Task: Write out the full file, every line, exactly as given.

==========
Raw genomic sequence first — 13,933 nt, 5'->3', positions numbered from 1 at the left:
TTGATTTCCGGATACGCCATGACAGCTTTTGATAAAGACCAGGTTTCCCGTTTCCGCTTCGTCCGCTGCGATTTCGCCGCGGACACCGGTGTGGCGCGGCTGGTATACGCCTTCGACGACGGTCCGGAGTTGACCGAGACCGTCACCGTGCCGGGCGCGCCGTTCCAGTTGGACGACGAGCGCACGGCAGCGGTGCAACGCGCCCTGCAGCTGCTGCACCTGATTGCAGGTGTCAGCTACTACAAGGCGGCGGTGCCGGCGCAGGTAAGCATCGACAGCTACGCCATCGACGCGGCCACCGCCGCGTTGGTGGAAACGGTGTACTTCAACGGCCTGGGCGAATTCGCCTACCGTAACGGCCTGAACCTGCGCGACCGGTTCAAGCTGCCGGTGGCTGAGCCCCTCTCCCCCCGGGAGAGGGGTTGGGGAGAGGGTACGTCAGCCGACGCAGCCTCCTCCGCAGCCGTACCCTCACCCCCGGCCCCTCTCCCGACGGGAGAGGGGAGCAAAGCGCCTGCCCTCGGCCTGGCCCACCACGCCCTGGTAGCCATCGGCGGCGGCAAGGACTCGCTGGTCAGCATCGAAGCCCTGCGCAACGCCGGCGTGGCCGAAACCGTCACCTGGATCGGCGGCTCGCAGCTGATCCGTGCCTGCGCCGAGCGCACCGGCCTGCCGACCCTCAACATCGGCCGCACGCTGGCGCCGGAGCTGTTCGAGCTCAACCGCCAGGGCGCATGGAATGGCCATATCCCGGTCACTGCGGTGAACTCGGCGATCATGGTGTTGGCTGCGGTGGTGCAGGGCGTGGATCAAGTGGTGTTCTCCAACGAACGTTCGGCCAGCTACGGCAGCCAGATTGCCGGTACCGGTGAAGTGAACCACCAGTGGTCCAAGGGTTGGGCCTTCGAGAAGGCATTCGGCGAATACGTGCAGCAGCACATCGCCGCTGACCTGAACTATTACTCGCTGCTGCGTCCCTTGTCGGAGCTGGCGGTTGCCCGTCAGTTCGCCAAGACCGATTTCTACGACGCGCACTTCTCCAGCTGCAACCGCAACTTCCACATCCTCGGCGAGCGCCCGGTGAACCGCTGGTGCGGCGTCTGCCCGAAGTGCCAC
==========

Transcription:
Raw genomic sequence first — 13,933 nt, 5'->3', positions numbered from 1 at the left:
TTGATTTCCGGATACGCCATGACAGCTTTTGATAAAGACCAGGTTTCCCGTTTCCGCTTCGTCCGCTGCGATTTCGCCGCGGACACCGGTGTGGCGCGGCTGGTATACGCCTTCGACGACGGTCCGGAGTTGACCGAGACCGTCACCGTGCCGGGCGCGCCGTTCCAGTTGGACGACGAGCGCACGGCAGCGGTGCAACGCGCCCTGCAGCTGCTGCACCTGATTGCAGGTGTCAGCTACTACAAGGCGGCGGTGCCGGCGCAGGTAAGCATCGACAGCTACGCCATCGACGCGGCCACCGCCGCGTTGGTGGAAACGGTGTACTTCAACGGCCTGGGCGAATTCGCCTACCGTAACGGCCTGAACCTGCGCGACCGGTTCAAGCTGCCGGTGGCTGAGCCCCTCTCCCCCCGGGAGAGGGGTTGGGGAGAGGGTACGTCAGCCGACGCAGCCTCCTCCGCAGCCGTACCCTCACCCCCGGCCCCTCTCCCGACGGGAGAGGGGAGCAAAGCGCCTGCCCTCGGCCTGGCCCACCACGCCCTGGTAGCCATCGGCGGCGGCAAGGACTCGCTGGTCAGCATCGAAGCCCTGCGCAACGCCGGCGTGGCCGAAACCGTCACCTGGATCGGCGGCTCGCAGCTGATCCGTGCCTGCGCCGAGCGCACCGGCCTGCCGACCCTCAACATCGGCCGCACGCTGGCGCCGGAGCTGTTCGAGCTCAACCGCCAGGGCGCATGGAATGGCCATATCCCGGTCACTGCGGTGAACTCGGCGATCATGGTGTTGGCTGCGGTGGTGCAGGGCGTGGATCAAGTGGTGTTCTCCAACGAACGTTCGGCCAGCTACGGCAGCCAGATTGCCGGTACCGGTGAAGTGAACCACCAGTGGTCCAAGGGTTGGGCCTTCGAGAAGGCATTCGGCGAATACGTGCAGCAGCACATCGCCGCTGACCTGAACTATTACTCGCTGCTGCGTCCCTTGTCGGAGCTGGCGGTTGCCCGTCAGTTCGCCAAGACCGATTTCTACGACGCGCACTTCTCCAGCTGCAACCGCAACTTCCACATCCTCGGCGAGCGCCCGGTGAACCGCTGGTGCGGCGTCTGCCCGAAGTGCCAC